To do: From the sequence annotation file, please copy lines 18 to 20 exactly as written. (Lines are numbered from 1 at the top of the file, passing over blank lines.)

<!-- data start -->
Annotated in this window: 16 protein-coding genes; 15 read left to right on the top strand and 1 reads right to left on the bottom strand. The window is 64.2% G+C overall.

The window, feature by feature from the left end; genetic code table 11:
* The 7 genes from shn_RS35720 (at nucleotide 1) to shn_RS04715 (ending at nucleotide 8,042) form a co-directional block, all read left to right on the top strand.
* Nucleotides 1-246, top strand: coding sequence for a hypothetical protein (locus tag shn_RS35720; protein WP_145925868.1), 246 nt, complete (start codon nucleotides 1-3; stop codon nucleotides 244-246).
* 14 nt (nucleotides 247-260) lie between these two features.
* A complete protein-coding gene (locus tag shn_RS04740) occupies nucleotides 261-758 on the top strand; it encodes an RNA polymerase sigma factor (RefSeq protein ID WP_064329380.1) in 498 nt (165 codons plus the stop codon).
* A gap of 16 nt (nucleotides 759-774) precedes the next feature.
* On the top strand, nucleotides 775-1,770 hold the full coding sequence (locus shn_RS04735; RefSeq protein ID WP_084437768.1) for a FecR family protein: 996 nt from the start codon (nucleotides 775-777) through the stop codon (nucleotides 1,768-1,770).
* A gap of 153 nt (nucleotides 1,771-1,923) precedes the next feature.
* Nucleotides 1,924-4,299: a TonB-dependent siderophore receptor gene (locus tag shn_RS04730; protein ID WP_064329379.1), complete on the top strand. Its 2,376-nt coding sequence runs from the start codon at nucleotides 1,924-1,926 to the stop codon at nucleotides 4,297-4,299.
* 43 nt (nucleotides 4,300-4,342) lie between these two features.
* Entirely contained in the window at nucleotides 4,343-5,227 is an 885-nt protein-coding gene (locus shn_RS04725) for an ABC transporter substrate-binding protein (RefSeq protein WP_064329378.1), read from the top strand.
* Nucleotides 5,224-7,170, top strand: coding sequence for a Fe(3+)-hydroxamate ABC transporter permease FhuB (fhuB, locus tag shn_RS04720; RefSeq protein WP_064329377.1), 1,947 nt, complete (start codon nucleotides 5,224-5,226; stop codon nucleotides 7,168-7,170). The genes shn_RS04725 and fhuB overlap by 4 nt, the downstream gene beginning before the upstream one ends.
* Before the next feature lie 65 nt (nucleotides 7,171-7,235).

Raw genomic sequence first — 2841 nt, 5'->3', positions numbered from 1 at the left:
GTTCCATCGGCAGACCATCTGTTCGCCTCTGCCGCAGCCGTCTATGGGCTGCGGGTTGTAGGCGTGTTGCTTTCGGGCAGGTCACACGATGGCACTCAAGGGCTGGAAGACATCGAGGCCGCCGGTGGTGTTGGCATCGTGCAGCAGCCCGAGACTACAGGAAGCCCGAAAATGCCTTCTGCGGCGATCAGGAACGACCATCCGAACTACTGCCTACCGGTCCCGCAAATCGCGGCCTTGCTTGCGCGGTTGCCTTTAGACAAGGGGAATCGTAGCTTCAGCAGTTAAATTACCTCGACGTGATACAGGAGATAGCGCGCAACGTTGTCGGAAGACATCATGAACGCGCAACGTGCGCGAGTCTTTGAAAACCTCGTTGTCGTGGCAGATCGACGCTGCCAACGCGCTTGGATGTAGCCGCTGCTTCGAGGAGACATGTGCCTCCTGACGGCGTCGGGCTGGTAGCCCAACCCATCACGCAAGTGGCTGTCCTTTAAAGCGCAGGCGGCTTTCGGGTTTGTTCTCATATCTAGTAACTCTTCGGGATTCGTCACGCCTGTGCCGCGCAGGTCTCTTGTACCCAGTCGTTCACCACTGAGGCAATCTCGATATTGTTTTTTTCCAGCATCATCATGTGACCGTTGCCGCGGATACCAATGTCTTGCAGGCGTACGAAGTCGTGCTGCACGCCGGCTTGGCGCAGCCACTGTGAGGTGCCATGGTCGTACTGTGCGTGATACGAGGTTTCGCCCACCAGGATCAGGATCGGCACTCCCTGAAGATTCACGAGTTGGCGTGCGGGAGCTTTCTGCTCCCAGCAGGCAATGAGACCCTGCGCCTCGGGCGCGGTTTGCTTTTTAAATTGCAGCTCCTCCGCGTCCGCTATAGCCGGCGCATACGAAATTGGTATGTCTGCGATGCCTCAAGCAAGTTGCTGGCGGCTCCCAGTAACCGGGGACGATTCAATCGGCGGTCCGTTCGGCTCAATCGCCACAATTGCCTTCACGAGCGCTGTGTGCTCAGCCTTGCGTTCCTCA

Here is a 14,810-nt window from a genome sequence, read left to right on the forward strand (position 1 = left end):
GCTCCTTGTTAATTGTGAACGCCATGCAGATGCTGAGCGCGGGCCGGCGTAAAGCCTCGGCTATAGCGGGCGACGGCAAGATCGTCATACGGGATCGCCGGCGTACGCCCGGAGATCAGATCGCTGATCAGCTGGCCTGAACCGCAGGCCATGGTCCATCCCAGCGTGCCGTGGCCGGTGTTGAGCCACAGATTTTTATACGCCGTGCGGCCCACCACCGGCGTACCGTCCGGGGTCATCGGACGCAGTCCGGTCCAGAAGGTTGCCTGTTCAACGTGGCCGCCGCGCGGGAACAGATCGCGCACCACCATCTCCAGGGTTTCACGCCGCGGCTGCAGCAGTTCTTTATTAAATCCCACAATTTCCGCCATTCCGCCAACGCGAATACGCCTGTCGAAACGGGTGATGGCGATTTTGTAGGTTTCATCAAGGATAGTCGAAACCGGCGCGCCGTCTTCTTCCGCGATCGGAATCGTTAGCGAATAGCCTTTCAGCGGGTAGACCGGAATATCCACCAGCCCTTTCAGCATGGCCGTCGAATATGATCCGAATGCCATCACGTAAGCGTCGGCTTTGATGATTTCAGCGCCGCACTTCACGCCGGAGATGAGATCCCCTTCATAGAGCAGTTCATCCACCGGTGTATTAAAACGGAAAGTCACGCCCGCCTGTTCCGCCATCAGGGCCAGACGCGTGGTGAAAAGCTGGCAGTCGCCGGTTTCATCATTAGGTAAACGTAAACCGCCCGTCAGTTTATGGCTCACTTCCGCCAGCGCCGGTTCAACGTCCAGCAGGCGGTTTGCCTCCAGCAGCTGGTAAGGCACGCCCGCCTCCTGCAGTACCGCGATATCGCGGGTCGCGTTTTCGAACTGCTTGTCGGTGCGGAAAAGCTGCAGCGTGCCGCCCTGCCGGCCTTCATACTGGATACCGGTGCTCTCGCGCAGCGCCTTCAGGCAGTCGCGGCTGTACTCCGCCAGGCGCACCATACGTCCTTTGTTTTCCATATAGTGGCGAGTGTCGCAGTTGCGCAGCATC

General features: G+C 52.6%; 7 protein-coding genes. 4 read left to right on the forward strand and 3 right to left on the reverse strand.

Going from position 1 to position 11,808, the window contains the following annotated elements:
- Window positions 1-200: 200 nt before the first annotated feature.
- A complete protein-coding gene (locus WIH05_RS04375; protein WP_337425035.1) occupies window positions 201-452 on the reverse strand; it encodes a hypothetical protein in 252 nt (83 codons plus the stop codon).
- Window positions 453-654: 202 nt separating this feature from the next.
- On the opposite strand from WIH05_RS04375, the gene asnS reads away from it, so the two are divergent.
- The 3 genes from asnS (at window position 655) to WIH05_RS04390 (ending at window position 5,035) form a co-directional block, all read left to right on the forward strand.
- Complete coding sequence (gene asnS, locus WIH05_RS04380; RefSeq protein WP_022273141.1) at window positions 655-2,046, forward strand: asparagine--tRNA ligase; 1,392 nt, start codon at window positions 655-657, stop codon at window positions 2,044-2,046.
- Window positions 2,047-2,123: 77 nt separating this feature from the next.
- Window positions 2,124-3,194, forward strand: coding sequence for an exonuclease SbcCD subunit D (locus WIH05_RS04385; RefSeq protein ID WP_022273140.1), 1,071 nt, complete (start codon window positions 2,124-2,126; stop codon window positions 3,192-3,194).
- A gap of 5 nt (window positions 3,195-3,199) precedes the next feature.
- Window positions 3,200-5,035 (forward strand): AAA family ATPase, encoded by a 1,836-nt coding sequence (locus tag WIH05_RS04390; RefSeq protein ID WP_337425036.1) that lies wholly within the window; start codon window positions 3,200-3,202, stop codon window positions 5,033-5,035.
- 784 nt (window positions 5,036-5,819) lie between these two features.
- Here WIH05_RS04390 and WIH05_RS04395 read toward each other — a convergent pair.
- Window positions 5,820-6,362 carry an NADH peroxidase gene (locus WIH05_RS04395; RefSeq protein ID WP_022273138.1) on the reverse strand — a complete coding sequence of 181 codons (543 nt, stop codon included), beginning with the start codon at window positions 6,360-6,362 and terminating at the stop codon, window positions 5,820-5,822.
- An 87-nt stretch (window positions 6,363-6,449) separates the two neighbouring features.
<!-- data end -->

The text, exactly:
GCTCCTTGTTAATTGTGAACGCCATGCAGATGCTGAGCGCGGGCCGGCGTAAAGCCTCGGCTATAGCGGGCGACGGCAAGATCGTCATACGGGATCGCCGGCGTACGCCCGGAGATCAGATCGCTGATCAGCTGGCCTGAACCGCAGGCCATGGTCCATCCCAGCGTGCCGTGGCCGGTGTTGAGCCACAGATTTTTATACGCCGTGCGGCCCACCACCGGCGTACCGTCCGGGGTCATCGGACGCAGTCCGGTCCAGAAGGTTGCCTGTTCAACGTGGCCGCCGCGCGGGAACAGATCGCGCACCACCATCTCCAGGGTTTCACGCCGCGGCTGCAGCAGTTCTTTATTAAATCCCACAATTTCCGCCATTCCGCCAACGCGAATACGCCTGTCGAAACGGGTGATGGCGATTTTGTAGGTTTCATCAAGGATAGTCGAAACCGGCGCGCCGTCTTCTTCCGCGATCGGAATCGTTAGCGAATAGCCTTTCAGCGGGTAGACCGGAATATCCACCAGCCCTTTCAGCATGGCCGTCGAATATGATCCGAATGCCATCACGTAAGCGTCGGCTTTGATGATTTCAGCGCCGCACTTCACGCCGGAGATGAGATCCCCTTCATAGAGCAGTTCATCCACCGGTGTATTAAAACGGAAAGTCACGCCCGCCTGTTCCGCCATCAGGGCCAGACGCGTGGTGAAAAGCTGGCAGTCGCCGGTTTCATCATTAGGTAAACGTAAACCGCCCGTCAGTTTATGGCTCACTTCCGCCAGCGCCGGTTCAACGTCCAGCAGGCGGTTTGCCTCCAGCAGCTGGTAAGGCACGCCCGCCTCCTGCAGTACCGCGATATCGCGGGTCGCGTTTTCGAACTGCTTGTCGGTGCGGAAAAGCTGCAGCGTGCCGCCCTGCCGGCCTTCATACTGGATACCGGTGCTCTCGCGCAGCGCCTTCAGGCAGTCGCGGCTGTACTCCGCCAGGCGCACCATACGTCCTTTGTTTTCCATATAGTGGCGAGTGTCGCAGTTGCGCAGCATC

General features: G+C 52.6%; 7 protein-coding genes. 4 read left to right on the forward strand and 3 right to left on the reverse strand.

Going from position 1 to position 11,808, the window contains the following annotated elements: